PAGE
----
Volkswagen has been dealing with a lot of bad press lately. After an emissions scandal that knocked $25 billion from its market value, the German car manufacturer is ready to start the largest recall in the company’s history. New Volkswagen CEO Matthias Müller told German newspaper Frankfurter Allgemeine Zeitung that the automaker will start recalling affected vehicles in Europe in January 2016. According to Müller, who joined the company from Porsche after previous Volkswagen CEO Martin Winterkorn stepped down, “all the cars should be fixed by the end of 2016.”
However while Müller’s comments constitute the first indication of how long the recall will take, a spokesperson for Volkswagen of America made it clear that he was talking specifically about cars sold in the European Union, rather than the United States. Of the 11 million diesel-powered vehicles affected worldwide, roughly 488,000 are in the United States, requiring software and hardware changes to pass the emissions tests they were engineered to deceive. Michael Horn, the head of Volkswagen in the US, wrote a letter to customers dated September 29th that was later obtained by Reuters. “I am writing you today to offer a personal and profound apology,” he said. Unlike his European boss, Horn did not give a specific timeframe for the US recall, saying only that “getting this right will take some time.”
According to estimates, the full recall could potentially cost Volkswagen upwards of $87 billion (you read that correctly, “Billions” with a B). Müller has already halted all non-essential investments in order to free up funds, and told the Frankfurter Allgemeine Zeitung that the crisis gave the company the “opportunity to overhaul Volkswagen’s structures,” allowing it to decentralize and trim some of its dead weight. How well Volkswagen can recover is yet to be seen, but the company’s new CEO doesn’t see the scandal bringing the venerable German manufacturer down for good — Müller said Volkswagen needs an “evolution,” not a “revolution” to restore consumer confidence.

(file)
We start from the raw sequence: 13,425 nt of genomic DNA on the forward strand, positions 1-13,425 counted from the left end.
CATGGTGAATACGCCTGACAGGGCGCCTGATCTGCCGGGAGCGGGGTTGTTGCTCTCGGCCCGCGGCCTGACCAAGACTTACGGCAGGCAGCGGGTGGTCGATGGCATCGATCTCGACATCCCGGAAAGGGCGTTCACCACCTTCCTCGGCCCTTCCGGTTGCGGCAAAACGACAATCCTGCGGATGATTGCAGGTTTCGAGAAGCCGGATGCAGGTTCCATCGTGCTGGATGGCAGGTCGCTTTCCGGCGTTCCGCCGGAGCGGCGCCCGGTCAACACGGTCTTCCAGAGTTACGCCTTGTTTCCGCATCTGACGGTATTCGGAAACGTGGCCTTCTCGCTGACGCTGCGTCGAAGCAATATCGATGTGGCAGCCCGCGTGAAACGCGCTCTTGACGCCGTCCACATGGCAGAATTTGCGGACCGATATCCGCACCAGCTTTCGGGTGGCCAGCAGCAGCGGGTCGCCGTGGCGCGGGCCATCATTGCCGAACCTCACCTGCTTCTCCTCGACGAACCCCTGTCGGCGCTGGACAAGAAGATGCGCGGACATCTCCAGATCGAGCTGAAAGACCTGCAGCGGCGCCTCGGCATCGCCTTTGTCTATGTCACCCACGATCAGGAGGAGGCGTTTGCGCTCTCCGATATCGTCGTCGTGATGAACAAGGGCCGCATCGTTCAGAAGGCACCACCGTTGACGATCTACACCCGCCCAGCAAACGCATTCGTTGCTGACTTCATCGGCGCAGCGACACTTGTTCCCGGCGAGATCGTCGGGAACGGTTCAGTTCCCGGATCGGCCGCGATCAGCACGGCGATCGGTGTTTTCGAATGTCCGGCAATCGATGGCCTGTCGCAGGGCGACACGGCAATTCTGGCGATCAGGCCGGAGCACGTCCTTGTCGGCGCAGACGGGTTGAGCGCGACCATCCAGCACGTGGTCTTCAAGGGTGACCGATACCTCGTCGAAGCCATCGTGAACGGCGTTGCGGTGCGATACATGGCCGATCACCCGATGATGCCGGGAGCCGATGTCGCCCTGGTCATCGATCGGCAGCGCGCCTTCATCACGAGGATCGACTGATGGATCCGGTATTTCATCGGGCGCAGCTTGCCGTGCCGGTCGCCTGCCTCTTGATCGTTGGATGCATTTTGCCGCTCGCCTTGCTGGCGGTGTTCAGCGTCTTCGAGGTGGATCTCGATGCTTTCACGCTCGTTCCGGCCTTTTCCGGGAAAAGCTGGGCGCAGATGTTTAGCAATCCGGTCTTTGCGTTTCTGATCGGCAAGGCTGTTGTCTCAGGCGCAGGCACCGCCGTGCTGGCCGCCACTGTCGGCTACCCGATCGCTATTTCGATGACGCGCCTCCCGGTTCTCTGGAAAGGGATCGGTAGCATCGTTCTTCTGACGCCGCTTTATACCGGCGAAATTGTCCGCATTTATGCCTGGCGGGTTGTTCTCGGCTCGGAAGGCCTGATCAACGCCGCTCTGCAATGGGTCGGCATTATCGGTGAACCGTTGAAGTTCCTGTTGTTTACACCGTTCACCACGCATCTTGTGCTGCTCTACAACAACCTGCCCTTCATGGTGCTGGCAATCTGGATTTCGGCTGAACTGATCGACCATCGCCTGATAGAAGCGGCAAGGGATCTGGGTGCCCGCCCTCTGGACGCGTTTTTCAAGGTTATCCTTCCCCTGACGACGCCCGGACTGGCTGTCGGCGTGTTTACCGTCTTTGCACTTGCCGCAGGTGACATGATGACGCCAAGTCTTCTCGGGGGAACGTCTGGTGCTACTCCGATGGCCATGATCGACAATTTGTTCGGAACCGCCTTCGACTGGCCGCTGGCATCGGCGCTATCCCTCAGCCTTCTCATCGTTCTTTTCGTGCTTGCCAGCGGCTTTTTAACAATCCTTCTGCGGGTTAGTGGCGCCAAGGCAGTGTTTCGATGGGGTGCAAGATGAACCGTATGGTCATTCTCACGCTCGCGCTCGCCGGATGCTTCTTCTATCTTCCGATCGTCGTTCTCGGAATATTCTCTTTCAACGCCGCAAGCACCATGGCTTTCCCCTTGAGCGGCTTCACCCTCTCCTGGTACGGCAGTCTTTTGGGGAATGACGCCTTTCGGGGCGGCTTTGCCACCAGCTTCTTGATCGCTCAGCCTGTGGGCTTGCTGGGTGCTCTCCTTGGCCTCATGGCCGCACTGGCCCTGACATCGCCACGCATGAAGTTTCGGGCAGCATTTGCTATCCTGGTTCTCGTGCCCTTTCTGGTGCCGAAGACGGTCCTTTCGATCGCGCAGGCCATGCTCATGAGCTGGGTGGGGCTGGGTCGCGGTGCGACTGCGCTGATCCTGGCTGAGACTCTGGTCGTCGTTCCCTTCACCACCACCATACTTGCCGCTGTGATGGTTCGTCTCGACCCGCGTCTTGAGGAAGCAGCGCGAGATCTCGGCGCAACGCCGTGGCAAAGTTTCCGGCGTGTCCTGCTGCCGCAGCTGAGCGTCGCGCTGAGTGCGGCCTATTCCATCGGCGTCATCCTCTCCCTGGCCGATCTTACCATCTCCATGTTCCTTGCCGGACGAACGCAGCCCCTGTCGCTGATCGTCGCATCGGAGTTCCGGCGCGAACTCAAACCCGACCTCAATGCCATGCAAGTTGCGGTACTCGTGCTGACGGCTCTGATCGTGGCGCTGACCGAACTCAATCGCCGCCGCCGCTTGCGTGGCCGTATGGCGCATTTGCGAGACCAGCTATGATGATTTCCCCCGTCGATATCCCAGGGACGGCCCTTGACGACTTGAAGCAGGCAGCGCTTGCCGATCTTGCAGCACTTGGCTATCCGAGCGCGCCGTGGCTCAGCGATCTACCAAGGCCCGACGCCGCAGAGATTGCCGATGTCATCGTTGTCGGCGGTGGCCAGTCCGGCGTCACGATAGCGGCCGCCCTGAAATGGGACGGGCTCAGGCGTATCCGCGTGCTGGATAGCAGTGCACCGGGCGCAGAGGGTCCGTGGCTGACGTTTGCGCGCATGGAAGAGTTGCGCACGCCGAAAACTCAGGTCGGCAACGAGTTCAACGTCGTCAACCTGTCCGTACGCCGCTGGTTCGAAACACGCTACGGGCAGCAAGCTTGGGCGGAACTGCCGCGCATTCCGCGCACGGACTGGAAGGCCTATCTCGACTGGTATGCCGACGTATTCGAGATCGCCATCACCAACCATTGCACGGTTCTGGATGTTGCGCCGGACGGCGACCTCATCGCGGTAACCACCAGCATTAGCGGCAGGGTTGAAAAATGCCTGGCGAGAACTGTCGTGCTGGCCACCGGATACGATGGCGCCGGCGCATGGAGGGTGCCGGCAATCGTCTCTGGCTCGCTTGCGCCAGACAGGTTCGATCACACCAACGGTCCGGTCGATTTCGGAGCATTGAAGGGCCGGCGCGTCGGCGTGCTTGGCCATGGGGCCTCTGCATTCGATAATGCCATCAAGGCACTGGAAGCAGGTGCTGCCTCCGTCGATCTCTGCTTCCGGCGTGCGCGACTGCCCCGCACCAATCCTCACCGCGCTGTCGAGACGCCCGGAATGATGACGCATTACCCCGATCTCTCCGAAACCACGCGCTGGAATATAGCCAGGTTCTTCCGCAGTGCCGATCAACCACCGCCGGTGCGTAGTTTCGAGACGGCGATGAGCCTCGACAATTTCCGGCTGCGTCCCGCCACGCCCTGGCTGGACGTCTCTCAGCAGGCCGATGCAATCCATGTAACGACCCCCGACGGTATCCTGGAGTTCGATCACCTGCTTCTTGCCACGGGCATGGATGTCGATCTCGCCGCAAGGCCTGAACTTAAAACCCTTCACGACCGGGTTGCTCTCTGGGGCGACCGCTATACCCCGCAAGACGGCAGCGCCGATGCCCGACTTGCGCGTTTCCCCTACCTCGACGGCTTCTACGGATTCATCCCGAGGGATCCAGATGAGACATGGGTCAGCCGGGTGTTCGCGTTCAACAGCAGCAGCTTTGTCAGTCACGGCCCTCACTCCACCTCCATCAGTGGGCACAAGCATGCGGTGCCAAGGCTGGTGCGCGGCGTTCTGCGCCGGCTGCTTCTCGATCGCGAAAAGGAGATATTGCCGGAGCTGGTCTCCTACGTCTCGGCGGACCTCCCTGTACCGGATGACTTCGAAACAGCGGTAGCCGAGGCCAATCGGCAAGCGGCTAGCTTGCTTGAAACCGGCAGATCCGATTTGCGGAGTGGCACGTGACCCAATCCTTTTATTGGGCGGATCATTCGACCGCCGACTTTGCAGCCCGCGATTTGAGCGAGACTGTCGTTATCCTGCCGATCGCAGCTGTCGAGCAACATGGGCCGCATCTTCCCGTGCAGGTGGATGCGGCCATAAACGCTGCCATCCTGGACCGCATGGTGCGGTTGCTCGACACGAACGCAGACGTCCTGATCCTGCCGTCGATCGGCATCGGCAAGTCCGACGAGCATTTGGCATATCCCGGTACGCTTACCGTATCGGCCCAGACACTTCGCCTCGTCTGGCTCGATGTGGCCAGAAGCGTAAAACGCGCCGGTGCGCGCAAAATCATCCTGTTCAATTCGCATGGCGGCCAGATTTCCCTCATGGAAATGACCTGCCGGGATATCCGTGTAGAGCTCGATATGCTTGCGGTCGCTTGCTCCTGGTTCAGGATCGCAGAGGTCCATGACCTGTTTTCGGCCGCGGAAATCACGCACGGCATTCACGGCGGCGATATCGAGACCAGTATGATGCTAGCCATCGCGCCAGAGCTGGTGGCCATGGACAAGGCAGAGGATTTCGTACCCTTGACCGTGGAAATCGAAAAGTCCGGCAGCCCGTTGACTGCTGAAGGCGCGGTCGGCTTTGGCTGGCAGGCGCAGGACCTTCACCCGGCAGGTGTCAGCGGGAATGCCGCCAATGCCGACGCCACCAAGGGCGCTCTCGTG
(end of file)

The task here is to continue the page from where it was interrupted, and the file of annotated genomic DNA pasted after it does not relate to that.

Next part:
In the meantime, Volkswagen AG’s rivals are stepping up campaigns designed to lure away its customers in the wake of the German auto maker’s emissions-testing scandal.
Ford Motor Co. and Fiat Chrysler Automobiles NV have provided some of their dealers with new trade-in and other incentives to help convince owners of older Volkswagen, Audi and other Volkswagen automotive brands to buy their new models. In the U.S., an automotive pricing firm said values of used Volkswagen diesel cars fell an average 13%, or $1,700, since mid-September. The decline for diesels is larger than the 2% drop for gasoline-powered Volkswagen cars during the same period, according to the Kelley Blue Book, published a price guide.
“Early indications from auctions are that dealers are more hesitant to buy the VW diesel units,” said KBB lead product analyst Tim Fleming.
Ford’s incentives are available in Germany, France, Italy, Spain, the U.K. and several other European countries while Fiat Chrysler’s incentive is only for cars bought in Italy. Available for gasoline- and diesel-powered vehicles, the deals look to take a bite out of Volkswagen’s market-leading 25% share of the European car market. Volkswagen last year sold 3.2 million cars in the region, twice as much as the other two companies combined.
In September, Volkswagen admitted to U.S. regulators that it installed software on some diesel cars that makes emissions appear lower in testing than in real-world use. The scandal has led to a Volkswagen profit warning, the resignation of the chief executive and the prospect of reduced or delayed investments.
On Sept. 25, Ford began offering consumers between €750 ($845) and €1,750 to trade Volkswagen-made cars regardless of the model year. The incentives had been in place, but previously were applied only for 2004 model year or earlier vehicles.
The amount of the Ford incentive varies from country to country, and in Italy ranges from €750 for a consumer who buys a Fiesta to €1,750 for the acquisition of a Focus. The company hasn’t said when the offer expires. Ford has also declined to say how many VW trade-ins there have been since the incentives were introduced.
At the same time, The Fiat Chrysler incentive, which ranges from €500 for a Fiat 500 to €1,500 for a Jeep Grand Cherokee, is paid to the dealer who can retain it or pass it along to buyers. Fiat Chrysler’s incentive runs through the end of the month.
Fiat Chrysler might find fertile ground in Italy for its efforts to grab Volkswagen car owners as the emissions scandal, which became public on Sept. 18, appears to already have cut into the German company’s Italian sales. Sales of Volkswagen brand cars dropped 1.4% in Italy in September while the overall market climbed 17%, both over the same month a year earlier. The auto maker’s total sales were up 6.1% in the month, below the 9.2% for the first nine months of the year, largely on the strength of Audi and Skoda brands.
Rather than being passed onto new-car buyers, dealers could use the Fiat Chrysler payout to lower the prices of used Volkswagen vehicles acquired as trade-ins. The testing scandal may make it harder to sell used Volkswagen vehicles, which is why these companies are doing this beyond perhaps winning over new drivers.
Aside from a few press engagements, both Ford and Fiat Chrysler have been relatively muted on the new incentives and haven’t advertised them with new marketing campaigns. Other car makers—including PSA Peugeot Citroën, Mercedes-Benz and BMW AG—said they had no plans to offer specific enticements for Volkswagen owners.